The Browns, eager to repay the Packers after the 1965 NFL title game defeat, jumped to a 14-0 lead. But the Packers bounced back and had the ball down 20-14 late in the the game.
In the closing seconds of the game, and on fourth down, Starr hit Taylor with a nine-yard touchdown pass, as No. 31 avoided two tacklers. The result? A 21-20 victory by the Packers.
The Packers won their third straight NFL title in 1967, plus won Super Bowl II. During the regular season, the Packers played the Browns again, this time at Milwaukee County Stadium.
The game has become very memorable in Green Bay lore, due to the performance of rookie kick returner Travis Williams. Williams returned two kickoffs for touchdowns that day in the first quarter. The first was 87 yards and the second one was 85 yards. If that wasn’t enough, the “Roadrunner” rushed for 43 yards in just four carries, as the Packers blew out the Browns 55-7.
Another rookie on the Packers, quarterback Don Horn, got his first meaningful playing time that season in the fourth quarter.
Horn related a story to me about that game, which shows the class and dignity of his head coach.
“It’s late in the fourth quarter and I drove the team 50 or 60 yards to the Cleveland seven-yard line,” Horn said. “There’s two minutes to go and we were up at the time 55-7. So I’m think we are going to score. All of a sudden Forrest Gregg comes back into the game, as by then all the backups were in the game. So that was sort of odd.
“So I’m thinking to myself that Forrest brought in a play for me to run and we are going to score. But instead, Forrest grabs me and pulls me aside and says, ‘The old man told me to tell you NOT to score.’ So I ran the clock out just like Coach Lombardi wanted.
“After the game ended, Vince was one of the first guys to see me. He grabbed me and he said, ‘Donald (as he pointed over to head coach Blanton Collier of the Browns), you see that gentleman over there? 55 is bad enough. I’m not going put 62 on him. That man is a gentleman. Do you understand, son?’ And I replied, yes sir. Lombardi then says, ‘Okay. Good.’
From 1968 through 1989, the Packers only made two playoff appearances (1972 and 1982 and had one divisional title (1972), while the Browns were regulars in the postseason, with 11 appearances (1968, 1969, 1971, 1972, 1980, 1982, 1985, 1986, 1987, 1988 and 1989), won eight divisional titles (1968, 1969, 1971, 1980, 1985, 1986, 1987 and 1989) and played in four conference title games (1968, 1969, 1988 and 1989).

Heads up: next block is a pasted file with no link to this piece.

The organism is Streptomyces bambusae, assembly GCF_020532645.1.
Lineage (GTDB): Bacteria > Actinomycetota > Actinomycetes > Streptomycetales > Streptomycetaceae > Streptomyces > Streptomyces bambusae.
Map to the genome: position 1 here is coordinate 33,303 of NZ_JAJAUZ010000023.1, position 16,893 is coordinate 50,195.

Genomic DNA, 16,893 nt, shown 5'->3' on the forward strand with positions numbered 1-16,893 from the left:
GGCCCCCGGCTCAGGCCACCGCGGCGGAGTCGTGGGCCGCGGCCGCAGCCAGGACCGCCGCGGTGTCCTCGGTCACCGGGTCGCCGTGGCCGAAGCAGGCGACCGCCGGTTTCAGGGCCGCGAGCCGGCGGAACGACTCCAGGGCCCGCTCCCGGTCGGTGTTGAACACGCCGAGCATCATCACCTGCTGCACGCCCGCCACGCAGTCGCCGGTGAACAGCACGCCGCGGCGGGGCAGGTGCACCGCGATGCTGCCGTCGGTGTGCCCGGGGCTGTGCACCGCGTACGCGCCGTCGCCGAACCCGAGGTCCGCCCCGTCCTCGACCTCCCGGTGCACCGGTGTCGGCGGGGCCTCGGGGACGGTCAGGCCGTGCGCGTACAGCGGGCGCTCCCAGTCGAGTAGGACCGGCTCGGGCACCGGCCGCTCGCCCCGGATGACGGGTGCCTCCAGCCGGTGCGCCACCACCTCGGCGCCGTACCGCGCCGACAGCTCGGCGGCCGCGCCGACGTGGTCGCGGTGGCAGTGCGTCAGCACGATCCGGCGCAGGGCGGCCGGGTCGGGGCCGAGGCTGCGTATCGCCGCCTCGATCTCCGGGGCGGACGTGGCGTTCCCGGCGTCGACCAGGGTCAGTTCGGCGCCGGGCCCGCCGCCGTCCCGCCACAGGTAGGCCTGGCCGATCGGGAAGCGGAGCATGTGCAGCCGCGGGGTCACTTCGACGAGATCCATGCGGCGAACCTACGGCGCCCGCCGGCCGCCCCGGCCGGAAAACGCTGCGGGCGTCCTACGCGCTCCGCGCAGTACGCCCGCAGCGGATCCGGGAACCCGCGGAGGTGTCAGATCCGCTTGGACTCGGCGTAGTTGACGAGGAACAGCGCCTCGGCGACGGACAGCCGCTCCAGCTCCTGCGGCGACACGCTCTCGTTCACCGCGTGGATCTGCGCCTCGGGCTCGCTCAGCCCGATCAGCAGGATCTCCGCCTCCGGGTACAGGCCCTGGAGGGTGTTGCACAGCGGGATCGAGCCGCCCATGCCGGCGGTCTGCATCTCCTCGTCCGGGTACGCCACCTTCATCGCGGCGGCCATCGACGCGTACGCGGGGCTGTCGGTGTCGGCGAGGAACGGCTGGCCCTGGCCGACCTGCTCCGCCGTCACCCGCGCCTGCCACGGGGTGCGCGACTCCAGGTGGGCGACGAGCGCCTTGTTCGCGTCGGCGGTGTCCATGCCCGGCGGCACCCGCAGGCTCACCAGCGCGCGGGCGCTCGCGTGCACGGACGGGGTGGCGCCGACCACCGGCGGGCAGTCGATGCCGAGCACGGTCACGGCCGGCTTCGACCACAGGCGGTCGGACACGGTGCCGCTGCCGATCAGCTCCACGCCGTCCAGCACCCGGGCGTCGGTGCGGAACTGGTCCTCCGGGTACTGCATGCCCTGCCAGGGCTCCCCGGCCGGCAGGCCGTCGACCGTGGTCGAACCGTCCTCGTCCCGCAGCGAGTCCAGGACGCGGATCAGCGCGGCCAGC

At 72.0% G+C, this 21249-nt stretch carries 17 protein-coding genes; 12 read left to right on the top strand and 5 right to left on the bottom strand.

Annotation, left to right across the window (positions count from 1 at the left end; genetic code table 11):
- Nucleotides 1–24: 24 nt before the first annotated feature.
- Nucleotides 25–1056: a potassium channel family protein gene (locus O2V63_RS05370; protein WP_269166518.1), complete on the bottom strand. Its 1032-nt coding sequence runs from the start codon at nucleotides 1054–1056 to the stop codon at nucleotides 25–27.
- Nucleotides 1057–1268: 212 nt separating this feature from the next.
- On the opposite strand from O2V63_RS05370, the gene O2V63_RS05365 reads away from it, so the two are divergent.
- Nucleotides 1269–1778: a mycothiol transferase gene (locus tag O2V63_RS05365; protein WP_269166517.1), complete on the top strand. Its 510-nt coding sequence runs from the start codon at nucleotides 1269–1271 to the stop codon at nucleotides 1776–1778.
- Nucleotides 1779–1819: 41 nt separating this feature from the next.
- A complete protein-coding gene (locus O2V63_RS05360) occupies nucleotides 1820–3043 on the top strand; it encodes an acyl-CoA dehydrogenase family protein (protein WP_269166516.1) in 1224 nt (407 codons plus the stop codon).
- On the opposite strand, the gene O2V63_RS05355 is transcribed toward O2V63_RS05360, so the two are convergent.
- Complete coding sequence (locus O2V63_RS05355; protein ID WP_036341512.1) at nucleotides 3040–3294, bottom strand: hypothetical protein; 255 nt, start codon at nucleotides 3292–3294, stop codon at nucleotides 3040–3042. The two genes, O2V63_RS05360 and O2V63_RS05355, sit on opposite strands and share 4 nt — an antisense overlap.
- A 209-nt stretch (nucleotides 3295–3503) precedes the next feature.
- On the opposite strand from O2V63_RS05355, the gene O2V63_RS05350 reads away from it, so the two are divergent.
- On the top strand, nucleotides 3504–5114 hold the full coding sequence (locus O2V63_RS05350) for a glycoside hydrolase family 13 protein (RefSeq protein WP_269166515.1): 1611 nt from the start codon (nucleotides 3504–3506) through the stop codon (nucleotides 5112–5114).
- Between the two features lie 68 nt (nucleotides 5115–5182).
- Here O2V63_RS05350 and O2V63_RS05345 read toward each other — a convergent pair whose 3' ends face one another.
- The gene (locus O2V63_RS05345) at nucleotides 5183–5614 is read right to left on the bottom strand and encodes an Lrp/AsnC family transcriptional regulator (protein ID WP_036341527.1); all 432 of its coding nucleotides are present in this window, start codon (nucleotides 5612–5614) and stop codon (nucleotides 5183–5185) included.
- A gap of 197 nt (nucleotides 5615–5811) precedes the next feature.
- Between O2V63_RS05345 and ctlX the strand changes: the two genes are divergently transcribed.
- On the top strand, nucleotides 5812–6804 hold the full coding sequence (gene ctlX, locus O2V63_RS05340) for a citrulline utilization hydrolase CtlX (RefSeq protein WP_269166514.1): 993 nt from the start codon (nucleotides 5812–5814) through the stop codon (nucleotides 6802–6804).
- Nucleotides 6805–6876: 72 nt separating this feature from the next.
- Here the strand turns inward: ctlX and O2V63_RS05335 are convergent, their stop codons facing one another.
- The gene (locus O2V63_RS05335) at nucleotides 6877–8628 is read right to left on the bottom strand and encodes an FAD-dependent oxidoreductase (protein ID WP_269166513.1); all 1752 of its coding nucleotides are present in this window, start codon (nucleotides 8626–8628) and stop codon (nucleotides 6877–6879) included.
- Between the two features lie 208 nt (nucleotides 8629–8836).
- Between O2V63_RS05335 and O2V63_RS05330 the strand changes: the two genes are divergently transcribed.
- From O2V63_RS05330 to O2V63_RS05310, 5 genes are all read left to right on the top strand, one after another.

In that period, the Packers and Browns met five times. The Packers surprisingly beat the Browns in three of those games.
Since 1989, the Browns have only made two postseason appearances (1994 and 2002), plus have seen the original franchise move to Baltimore and become the Ravens after the 1995 season.
Since 1993, the Packers have become a regular in the NFL postseason, as the team has played in 39 playoff games since that year, winning 21 of those games. Green Bay has also won two Super Bowls, one after the 1996 season, and one after the 2010 season.
The Browns have yet to play in one Super Bowl.
The Packers met the Browns in Cleveland in 1995 after Modell announced that the team was moving to Baltimore. Green Bay won that contest 31-20.
The Browns got a new team in Cleveland in 1999, but except for a few bright moments like the one and only postseason appearance in 2004, the team has been one of the NFL’s worst teams since then.
In my opinion, a lot of that has come from the terrible ownership which has controlled the Browns since their new inception. Both the Lerner family and now current owner Jimmy Haslam have sunk the organization to depths that the great fans in Cleveland certainly don’t deserve.
It’s been especially brutal under Haslam’s “leadership”, as the team has gone 20-72 since he became owner in 2012, which includes this season’s mark of 0-12.
It’s also important to note that Mike Holmgren played a large role with both teams over the years.
While Holmgren coached the Packers from 1992 thorough 1998 (75-37 record), the team went to the postseason six times, won three divisional titles, played in three NFC title games and won twice and played in two Super Bowls and won once (Super Bowl XXXI).
After coaching the Packers and the Seattle Seahawks, the Browns named Holmgren as their team president in 2009. Under his guidance, the Browns did not fare very well, as the team went 19-45.
Perhaps the biggest downfall of the Browns over the past quarter century, both before the team moved and after the new team arrived, is the play at the quarterback position, not to mention the game of musical chairs the Browns have played at quarterback.
From 1992 through 1995, the Browns had seven different starting quarterbacks in that period, led by Vinny Testaverde with 31 starts and Bernie Kosar with 14 starts.
Since 1999, the Browns have had 30 different starting quarterbacks.
Compare that with the Packers, who have seen Brett Favre and Aaron Rodgers get the bulk of their starts over the past 25 years. Favre started 253 straight regular season games for the Packers from 1992 through 2007.
Rodgers has started in 141 games since then. In the games when Rodgers was injured (concussion or broken collarbone) or rested, the Packers have started only four other quarterbacks (Matt Flynn, Seneca Wallace, Scott Tolzien and Brett Hundley).
The Browns overall regular season record over that time is 94-206. The Packers overall regular season record over that time is 260-151-1.
The Packers and Browns have met four times in the 21st century, with the Packers winning three of those four games.
That puts the Packers in the lead in all-time series with an 11-7 advantage.
It still seems very strange that two teams with as rich a history as both the Packers and Browns have had throughout their time in the NFL, have only met 18 times in the regular season and just once in the postseason.
The 2017 Packers are trying to get back to the postseason for the ninth straight time, while the Browns would love to just sniff the postseason at this point.